Diplomatic representation in the US

Ambassador Princess REEMA bint Bandar Al Saud (since 8 July 2019)
chancery: 601 New Hampshire Avenue NW, Washington, DC 20037

telephone: 1 342-3800

FAX: 1 944-5983
consulate(s) general: Houston, Los Angeles, New York

Diplomatic representation from the US

chief of mission: Ambassador John P. ABIZAID (since 8 May 2019)

telephone: 966 488-3800

embassy: P.O. Box 94309, Riyadh 11693

mailing address: American Embassy, Unit 61307, APO AE 09803-1307; International Mail: P. O. Box 94309, Riyadh 11693

FAX: 966 488-7360
consulate(s) general: Dhahran, Jiddah (Jeddah)

Flag description

green, a traditional color in Islamic flags, with the Shahada or Muslim creed in large white Arabic script (translated as “There is no god but God; Muhammad is the Messenger of God”) above a white horizontal saber (the tip points to the hoist side); design dates to the early twentieth century and is closely associated with the Al Saud family, which established the kingdom in 1932; the flag is manufactured with differing obverse and reverse sides so that the Shahada reads – and the sword points – correctly from right to left on both sides

note: the only national flag to display an inscription as its principal design; one of only three national flags that differ on their obverse and reverse sides – the others are Moldova and Paraguay

National symbol(s)

palm tree surmounting two crossed swords; national colors: green, white

National anthem


Economy :: Saudi Arabia

Economy – overview

Saudi Arabia has an oil-based economy with strong government controls over major economic activities. It possesses about 16% of the world’s proven petroleum reserves, ranks as the largest exporter of petroleum, and plays a leading role in OPEC. The petroleum sector accounts for roughly 87% of budget revenues, 42% of GDP, and 90% of export earnings.

Saudi Arabia is encouraging the growth of the private sector in order to diversify its economy and to employ more Saudi nationals. Approximately 6 million foreign workers play an important role in the Saudi economy, particularly in the oil and service sectors; at the same time, however, Riyadh is struggling to reduce unemployment among its own nationals. Saudi officials are particularly focused on employing its large youth population.

In 2017, the Kingdom incurred a budget deficit estimated at 8.3% of GDP, which was financed by bond sales and drawing down reserves. Although the Kingdom can finance high deficits for several years by drawing down its considerable foreign assets or by borrowing, it has cut capital spending and reduced subsidies on electricity, water, and petroleum products and recently introduced a value-added tax of 5%. In January 2016, Crown Prince and Deputy Prime Minister MUHAMMAD BIN SALMAN announced that Saudi Arabia intends to list shares of its state-owned petroleum company, ARAMCO – another move to increase revenue and outside investment. The government has also looked at privatization and diversification of the economy more closely in the wake of a diminished oil market. Historically, Saudi Arabia has focused diversification efforts on power generation, telecommunications, natural gas exploration, and petrochemical sectors. More recently, the government has approached investors about expanding the role of the private sector in the health care, education and tourism industries. While Saudi Arabia has emphasized their goals of diversification for some time, current low oil prices may force the government to make more drastic changes ahead of their long-run timeline.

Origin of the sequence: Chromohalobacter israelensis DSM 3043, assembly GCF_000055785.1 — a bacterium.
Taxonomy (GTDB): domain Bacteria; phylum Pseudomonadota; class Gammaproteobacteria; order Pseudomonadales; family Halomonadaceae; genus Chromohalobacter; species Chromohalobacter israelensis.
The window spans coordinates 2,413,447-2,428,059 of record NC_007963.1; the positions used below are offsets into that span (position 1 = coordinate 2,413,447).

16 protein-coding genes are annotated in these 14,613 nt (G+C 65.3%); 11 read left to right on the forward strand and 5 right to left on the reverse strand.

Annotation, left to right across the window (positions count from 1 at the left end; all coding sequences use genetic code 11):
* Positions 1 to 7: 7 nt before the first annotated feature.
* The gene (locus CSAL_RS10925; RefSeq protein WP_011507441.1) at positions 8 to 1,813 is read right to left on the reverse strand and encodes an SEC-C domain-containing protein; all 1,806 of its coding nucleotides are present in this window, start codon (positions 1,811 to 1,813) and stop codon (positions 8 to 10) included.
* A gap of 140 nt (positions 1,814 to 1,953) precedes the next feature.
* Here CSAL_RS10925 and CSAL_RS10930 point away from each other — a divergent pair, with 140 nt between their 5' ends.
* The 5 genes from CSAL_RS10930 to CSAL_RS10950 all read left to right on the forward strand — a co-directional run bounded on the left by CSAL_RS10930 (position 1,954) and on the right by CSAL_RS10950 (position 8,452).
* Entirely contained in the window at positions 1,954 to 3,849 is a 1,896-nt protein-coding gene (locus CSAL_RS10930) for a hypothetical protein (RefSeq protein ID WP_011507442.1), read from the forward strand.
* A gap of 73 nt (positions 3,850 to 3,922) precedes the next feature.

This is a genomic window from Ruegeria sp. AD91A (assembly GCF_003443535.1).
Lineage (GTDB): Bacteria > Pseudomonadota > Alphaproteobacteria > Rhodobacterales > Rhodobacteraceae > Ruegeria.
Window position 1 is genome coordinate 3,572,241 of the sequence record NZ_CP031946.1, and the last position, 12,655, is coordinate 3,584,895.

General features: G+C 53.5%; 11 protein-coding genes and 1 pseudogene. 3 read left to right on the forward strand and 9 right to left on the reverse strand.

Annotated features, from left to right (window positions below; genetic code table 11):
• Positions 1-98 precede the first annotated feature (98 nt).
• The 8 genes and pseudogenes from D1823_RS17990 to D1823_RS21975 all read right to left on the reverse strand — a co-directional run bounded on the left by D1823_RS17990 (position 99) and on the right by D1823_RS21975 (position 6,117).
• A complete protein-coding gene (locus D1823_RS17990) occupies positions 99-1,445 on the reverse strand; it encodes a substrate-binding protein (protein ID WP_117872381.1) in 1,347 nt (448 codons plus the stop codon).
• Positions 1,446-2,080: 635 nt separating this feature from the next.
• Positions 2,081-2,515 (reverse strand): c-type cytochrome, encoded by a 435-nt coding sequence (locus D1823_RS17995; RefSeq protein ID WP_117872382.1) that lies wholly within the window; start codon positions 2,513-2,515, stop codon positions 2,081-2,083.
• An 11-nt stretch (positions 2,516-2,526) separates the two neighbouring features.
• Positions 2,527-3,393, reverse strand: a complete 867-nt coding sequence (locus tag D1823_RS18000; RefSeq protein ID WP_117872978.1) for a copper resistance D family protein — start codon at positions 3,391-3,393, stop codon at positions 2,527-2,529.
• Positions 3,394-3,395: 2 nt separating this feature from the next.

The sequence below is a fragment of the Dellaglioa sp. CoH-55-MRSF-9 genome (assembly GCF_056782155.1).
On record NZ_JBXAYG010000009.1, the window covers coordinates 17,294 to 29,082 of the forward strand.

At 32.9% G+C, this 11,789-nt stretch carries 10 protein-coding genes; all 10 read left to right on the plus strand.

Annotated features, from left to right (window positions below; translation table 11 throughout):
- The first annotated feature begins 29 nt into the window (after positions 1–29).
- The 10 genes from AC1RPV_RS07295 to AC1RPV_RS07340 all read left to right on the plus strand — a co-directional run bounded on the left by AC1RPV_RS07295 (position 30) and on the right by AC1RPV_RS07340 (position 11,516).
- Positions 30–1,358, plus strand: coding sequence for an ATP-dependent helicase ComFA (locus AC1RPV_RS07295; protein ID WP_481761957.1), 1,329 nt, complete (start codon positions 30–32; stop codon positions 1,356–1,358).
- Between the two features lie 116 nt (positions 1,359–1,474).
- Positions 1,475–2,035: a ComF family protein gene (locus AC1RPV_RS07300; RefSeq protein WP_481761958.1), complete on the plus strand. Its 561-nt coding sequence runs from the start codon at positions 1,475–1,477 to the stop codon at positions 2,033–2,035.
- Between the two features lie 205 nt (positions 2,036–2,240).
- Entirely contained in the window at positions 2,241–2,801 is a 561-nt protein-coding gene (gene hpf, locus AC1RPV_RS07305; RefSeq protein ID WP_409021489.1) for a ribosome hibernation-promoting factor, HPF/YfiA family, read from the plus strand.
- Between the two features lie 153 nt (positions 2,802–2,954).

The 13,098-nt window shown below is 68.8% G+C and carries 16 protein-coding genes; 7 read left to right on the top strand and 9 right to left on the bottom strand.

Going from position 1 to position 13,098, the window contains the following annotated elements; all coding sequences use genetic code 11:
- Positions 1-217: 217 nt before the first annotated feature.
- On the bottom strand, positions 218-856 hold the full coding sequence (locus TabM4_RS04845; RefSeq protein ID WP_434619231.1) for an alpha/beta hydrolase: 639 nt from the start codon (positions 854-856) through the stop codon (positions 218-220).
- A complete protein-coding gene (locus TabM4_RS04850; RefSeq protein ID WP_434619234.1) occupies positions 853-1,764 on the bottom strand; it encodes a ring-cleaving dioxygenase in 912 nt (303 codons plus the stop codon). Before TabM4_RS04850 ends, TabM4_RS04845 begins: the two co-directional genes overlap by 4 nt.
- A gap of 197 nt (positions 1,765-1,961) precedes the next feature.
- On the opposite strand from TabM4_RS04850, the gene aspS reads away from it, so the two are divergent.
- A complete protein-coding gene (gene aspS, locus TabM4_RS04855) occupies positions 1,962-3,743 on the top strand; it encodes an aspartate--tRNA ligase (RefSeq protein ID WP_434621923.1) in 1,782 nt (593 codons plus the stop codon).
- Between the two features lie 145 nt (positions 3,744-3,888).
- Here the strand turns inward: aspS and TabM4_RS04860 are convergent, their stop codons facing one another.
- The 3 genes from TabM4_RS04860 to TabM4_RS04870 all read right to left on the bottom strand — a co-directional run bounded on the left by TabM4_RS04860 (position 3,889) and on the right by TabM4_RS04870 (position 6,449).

GDP (purchasing power parity)

$1.775 trillion (2017 est.)
$1.79 trillion (2016 est.)
$1.761 trillion (2015 est.)

note: data are in 2017 dollars

GDP (official exchange rate)

$686.7 billion (2017 est.)

GDP – real growth rate

-0.9% (2017 est.)
1.7% (2016 est.)
4.1% (2015 est.)

GDP – per capita (PPP)

$54,500 (2017 est.)
$56,400 (2016 est.)
$56,800 (2015 est.)

note: data are in 2017 dollars

Gross national saving

30.1% of GDP (2017 est.)
27.2% of GDP (2016 est.)
26.5% of GDP (2015 est.)

GDP – composition, by end use

household consumption: 41.3% (2017 est.)

government consumption: 24.5% (2017 est.)

investment in fixed capital: 23.2% (2017 est.)

investment in inventories: 4.7% (2017 est.)

exports of goods and services: 34.8% (2017 est.)

imports of goods and services: -28.6% (2017 est.)

GDP – composition, by sector of origin

agriculture: 2.6% (2017 est.)

industry: 44.2% (2017 est.)

services: 53.2% (2017 est.)

Agriculture – products

wheat, barley, tomatoes, melons, dates, citrus; mutton, chickens, eggs, milk


crude oil production, petroleum refining, basic petrochemicals, ammonia, industrial gases, sodium hydroxide (caustic soda), cement, fertilizer, plastics, metals, commercial ship repair, commercial aircraft repair, construction